The Senate should confirm Attorney General nominee Michael Mukasey on one condition: that he appoint a special prosecutor to investigate the Bush administration.
Recent revelations that the Justice Department has authorized abusive interrogation techniques, including waterboarding, suggest that the Administration is violating U.S. laws against torture.
And there is evidence that the Bush administration may have violated the law by wiretapping U.S. citizens, which the Justice Department also approved.
Then there is the scandal over the firing of the U.S. attorneys.
The Justice Department cannot impartially investigate itself. That is one reason for a special prosecutor.
Another is that although the Bush administration has stonewalled congressional inquiry by hiding behind executive privilege, it could not use the same tactics on a special prosecutor.
Congressional Democrats have issued subpoenas, demanded testimony of key White House aides, negotiated in good faith with the White House to obtain release of relevant documents to inform the Mukasey hearings - all to no avail. But the Supreme Court has already ruled in the Nixon tapes case that subpoenas from a special prosecutor trump presidential secrecy claims, so the White House would have to comply with his or her demands.
There is precedent for requiring that Mukasey appoint a special prosecutor on taking office. In fact, that is exactly what happened in 1973, in a Watergate precedent that closely parallels the Mukasey nomination. Attorney General Richard Kleindeinst had resigned under a cloud. President Nixon, faced with a hostile, Democratically controlled Senate, proposed a "consensus" candidate, Elliot Richardson, for attorney general. Like Mukasey, Richardson was a respected figure whose qualifications were not seriously questioned.
Nonetheless, the Senate Judiciary Committee advised Richardson that he would not be confirmed unless he agreed to appoint a special prosecutor to investigate alleged Watergate crimes. That condition did not impugn the nominee's credentials in any way. Richardson agreed and appointed Archibald Cox to the position, whose investigations and summary dismissal ultimately resulted in the House Judiciary Committee voting to impeach Nixon, forcing his resignation.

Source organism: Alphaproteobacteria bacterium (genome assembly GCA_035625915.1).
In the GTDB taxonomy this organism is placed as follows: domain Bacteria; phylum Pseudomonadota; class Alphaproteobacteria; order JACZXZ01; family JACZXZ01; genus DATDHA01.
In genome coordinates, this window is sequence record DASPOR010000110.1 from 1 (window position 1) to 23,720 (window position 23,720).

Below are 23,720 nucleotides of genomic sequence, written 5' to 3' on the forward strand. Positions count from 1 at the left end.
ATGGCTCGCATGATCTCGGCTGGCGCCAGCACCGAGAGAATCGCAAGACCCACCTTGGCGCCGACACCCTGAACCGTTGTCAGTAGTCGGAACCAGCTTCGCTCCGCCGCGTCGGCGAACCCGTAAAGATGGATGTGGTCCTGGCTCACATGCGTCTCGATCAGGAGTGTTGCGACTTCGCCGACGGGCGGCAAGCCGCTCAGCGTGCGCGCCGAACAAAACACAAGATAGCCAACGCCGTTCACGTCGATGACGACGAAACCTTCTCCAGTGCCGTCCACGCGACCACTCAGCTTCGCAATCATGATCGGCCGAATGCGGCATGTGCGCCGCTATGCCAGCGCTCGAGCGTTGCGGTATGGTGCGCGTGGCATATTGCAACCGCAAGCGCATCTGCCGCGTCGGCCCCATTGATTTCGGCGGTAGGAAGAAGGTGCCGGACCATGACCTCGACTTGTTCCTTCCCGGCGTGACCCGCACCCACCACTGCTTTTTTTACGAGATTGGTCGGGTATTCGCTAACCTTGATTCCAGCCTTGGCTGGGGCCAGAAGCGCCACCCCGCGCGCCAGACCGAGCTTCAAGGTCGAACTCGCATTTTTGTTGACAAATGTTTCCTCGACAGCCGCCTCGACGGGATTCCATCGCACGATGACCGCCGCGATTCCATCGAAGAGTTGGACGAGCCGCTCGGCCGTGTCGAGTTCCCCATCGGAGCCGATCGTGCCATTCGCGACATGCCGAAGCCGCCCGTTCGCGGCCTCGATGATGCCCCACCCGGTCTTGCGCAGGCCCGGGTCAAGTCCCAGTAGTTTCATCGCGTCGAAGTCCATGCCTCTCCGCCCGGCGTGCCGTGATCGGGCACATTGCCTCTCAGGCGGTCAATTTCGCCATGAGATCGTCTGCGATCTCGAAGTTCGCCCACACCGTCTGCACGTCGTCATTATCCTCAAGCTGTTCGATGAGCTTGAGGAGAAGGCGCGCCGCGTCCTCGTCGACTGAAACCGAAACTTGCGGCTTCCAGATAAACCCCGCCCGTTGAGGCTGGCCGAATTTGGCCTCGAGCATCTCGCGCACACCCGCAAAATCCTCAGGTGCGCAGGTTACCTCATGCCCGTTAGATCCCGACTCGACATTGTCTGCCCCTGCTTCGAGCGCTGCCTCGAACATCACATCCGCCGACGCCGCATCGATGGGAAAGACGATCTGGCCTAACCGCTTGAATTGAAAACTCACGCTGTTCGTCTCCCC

As in the Richardson case, the Senate should have Mukasey agree to appoint a special prosecutor if he wants to be confirmed.
The Supreme Court has already ruled in the Nixon tapes case that subpoenas from a special prosecutor trump presidential secrecy claims. With a special prosecutor, the Bush administration could no longer hide behind executive privilege.
The Justice Department needs a new leader who can restore credibility and morale, sooner than later, and confirming a consensus nominee, if that is what Mukasey turns out to be, would be a welcome step.
But it does not necessarily follow that because it has been sent a credible candidate, the Senate should now pull its punches and not exercise its power to demand a special prosecutor.
We need one to look into the role not only of Alberto Gonzales when he headed the Justice Department, but also Vice President Dick Cheney and even President Bush himself.
What did they know, when did they know it, and are they right in asserting their actions were legal?
Without a special prosecutor, those questions will go unanswered.
Appointing one may be the best way to restore the credibility of the Justice Department. Failure to do so would only enshrine a doctrine of impunity for our highest officials.
Former Congresswoman Elizabeth Holtzman served on the House Judiciary Committee during President Nixon's impeachment. She co-authored the 1973 special prosecutor statute, and co-wrote (with Cynthia L. Cooper) the 2006 book "The Impeachment of George W. Bush."
© 2007 The Progressive Magazine